Today, we are writing about Net Neutrality. We’re not writing about this because it’s a very current, hot topic these days and we’re trying to ride some popularity wave. Far from it. And we’re not writing about it because it’s relevant to our industry as a whole and the very foundation of our business, although that is inevitably true. And before we jump in with our reasons why we care to write about it, let’s just preface by saying we always steer clear of mixing business with politics—unless you want us to build you a site dedicated to man-buns, in which case we may need to reconsider our stance, but this one deserves our attention.
“…majority of internet users—regardless of their political beliefs—are in favor of keeping the internet free…”
On December 14, the Federal Communications Commission (FCC) will vote on whether to reverse Net Neutrality rules that protect our free and open internet. This is huge. If the vote favors rolling back these protections, the internet will no longer be a place where ideas flourish, information is exchanged, and social life thrives. Or at least, not without a cost. Net neutrality protections were put in place to keep the internet an even playing field, where all internet users (generally speaking) have equal access that can not be controlled by the service provider. Without these protections, Internet Service Providers (ISP’s) like Verizon, Comcast and AT&T, can consolidate power to control the who, what, when, where and why of internet access. Despite the fact that majority of internet users—regardless of their political beliefs—are in favor of keeping the internet free, our current administration is eager to roll back these Obama-era protections for reasons that don’t seem to favor anyone except for big business. The current chairman of the FCC, Ajit Pai, is a former attorney for (and self-proclaimed “puppet” of) Verizon; just to give you an idea of who is leading the charge on dismantling internet freedom.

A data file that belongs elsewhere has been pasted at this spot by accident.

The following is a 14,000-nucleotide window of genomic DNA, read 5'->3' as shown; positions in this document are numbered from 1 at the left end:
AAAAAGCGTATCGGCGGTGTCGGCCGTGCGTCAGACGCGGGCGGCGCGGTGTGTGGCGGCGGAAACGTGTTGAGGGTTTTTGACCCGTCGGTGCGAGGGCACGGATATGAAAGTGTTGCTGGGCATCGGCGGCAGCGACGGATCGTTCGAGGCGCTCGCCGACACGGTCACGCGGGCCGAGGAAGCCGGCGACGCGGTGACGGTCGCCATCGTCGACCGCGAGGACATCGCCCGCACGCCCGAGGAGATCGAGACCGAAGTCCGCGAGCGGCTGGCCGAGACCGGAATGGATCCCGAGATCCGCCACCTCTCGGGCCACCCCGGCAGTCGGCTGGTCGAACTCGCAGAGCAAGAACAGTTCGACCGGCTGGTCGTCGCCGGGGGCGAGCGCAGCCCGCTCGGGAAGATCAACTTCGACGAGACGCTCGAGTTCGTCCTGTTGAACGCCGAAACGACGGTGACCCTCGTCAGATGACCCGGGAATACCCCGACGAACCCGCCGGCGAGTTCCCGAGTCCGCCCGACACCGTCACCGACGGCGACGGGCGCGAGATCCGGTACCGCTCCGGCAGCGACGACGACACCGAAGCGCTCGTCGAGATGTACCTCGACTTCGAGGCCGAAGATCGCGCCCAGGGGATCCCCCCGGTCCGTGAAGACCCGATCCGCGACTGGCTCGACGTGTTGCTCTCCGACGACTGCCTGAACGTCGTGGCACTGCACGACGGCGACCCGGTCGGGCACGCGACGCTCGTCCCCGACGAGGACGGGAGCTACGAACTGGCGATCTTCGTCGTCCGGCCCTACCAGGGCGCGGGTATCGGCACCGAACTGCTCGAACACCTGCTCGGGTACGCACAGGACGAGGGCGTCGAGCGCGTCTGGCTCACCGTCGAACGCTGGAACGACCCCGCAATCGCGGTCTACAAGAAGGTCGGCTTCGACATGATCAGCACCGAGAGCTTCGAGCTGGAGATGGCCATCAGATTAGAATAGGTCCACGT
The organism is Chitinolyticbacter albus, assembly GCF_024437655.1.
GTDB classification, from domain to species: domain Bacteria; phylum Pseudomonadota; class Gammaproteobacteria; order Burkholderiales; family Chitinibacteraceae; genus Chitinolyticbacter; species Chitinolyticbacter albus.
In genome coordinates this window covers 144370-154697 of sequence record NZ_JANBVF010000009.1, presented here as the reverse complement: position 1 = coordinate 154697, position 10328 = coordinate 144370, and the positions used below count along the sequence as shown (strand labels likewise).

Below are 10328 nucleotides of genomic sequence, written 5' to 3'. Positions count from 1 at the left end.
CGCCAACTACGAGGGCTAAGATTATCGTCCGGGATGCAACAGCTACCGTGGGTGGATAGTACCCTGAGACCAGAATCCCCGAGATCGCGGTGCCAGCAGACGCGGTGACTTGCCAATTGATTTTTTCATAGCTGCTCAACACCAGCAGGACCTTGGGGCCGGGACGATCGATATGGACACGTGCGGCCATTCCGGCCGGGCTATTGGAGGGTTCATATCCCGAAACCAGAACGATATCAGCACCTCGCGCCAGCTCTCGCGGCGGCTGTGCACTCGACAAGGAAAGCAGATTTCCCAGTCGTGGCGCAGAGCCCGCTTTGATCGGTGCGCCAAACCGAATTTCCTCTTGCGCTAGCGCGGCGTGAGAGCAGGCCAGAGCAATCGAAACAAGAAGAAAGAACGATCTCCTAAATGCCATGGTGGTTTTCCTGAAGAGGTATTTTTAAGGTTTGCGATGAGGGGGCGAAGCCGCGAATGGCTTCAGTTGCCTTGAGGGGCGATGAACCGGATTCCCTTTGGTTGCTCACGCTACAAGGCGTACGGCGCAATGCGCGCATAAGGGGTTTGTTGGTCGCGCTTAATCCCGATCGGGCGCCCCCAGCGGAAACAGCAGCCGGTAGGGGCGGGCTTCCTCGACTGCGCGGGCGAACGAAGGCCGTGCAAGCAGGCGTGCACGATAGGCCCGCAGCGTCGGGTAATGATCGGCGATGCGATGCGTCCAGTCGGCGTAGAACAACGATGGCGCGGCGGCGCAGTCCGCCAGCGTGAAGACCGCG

Without Net Neutrality, cable companies are free to set up a tiered system of internet access, where users will have to pay higher premiums to access what lives within these various tiers. This allows big business to consolidate their power and essentially form a monopoly on how people access the internet as well as how things get on the internet in the first place. In comparison to what we have now, where you might argue that in order to access the internet one must pay for wireless connection (which is true) this is not only a matter of paying to access, but also paying for exposure. With this new monopolized, tiered system of internet, ISP’s will be able to demand higher premiums from small business, independent artists, film-makers, musicians, etc. who utilize the vast reach of the free and open internet as the foundation for their brand presence and growth.
“The internet was created by the people and for the people. It has not grown and thrived to become the very basis of our social fabric because corporate entities sliced and diced it up for their own grabs at power and profit.”